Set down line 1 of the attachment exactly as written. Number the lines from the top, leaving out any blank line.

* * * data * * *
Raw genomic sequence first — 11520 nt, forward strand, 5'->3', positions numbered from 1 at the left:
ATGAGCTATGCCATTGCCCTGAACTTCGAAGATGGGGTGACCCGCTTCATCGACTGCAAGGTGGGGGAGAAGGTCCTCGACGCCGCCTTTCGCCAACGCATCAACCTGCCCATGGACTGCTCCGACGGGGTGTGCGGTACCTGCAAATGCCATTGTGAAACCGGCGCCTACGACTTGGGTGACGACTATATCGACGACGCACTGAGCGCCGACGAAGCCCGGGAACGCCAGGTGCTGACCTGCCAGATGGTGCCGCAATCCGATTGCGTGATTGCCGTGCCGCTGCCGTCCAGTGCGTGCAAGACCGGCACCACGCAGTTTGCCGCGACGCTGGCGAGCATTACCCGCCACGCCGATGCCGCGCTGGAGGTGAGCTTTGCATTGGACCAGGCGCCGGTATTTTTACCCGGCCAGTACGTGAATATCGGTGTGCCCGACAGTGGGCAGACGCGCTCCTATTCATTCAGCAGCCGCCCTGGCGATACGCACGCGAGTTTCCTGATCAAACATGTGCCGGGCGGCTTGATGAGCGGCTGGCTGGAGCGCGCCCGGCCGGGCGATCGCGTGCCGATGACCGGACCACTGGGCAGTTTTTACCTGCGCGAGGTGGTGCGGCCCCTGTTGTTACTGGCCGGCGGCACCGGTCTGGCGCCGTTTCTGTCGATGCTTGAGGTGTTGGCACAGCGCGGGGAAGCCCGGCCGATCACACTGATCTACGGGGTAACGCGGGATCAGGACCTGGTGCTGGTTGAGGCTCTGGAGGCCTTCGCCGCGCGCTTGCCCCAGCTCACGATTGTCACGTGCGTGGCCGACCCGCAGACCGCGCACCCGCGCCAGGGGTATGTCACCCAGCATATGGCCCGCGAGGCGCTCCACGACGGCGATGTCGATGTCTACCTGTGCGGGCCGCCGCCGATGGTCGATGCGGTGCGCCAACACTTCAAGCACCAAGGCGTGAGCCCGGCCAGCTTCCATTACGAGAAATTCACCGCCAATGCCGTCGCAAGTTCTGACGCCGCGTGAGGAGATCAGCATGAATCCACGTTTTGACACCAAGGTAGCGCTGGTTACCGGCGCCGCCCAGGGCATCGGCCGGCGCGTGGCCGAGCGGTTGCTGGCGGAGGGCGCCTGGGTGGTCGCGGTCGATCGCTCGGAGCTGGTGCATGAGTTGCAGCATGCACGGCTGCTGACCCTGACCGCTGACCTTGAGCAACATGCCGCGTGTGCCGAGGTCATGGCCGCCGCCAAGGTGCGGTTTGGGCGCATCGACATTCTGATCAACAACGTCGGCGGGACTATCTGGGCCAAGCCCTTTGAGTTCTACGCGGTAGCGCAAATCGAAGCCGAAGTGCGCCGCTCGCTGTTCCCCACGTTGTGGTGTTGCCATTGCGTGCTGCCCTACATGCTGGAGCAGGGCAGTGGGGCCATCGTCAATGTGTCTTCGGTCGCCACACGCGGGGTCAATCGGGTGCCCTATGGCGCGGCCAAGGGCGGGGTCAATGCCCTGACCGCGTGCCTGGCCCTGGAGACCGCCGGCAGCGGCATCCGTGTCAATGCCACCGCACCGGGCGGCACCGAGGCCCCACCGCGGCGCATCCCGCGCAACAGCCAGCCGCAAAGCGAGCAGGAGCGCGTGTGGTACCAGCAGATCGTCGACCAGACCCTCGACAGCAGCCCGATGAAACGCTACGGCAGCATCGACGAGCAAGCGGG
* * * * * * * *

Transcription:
Raw genomic sequence first — 11520 nt, forward strand, 5'->3', positions numbered from 1 at the left: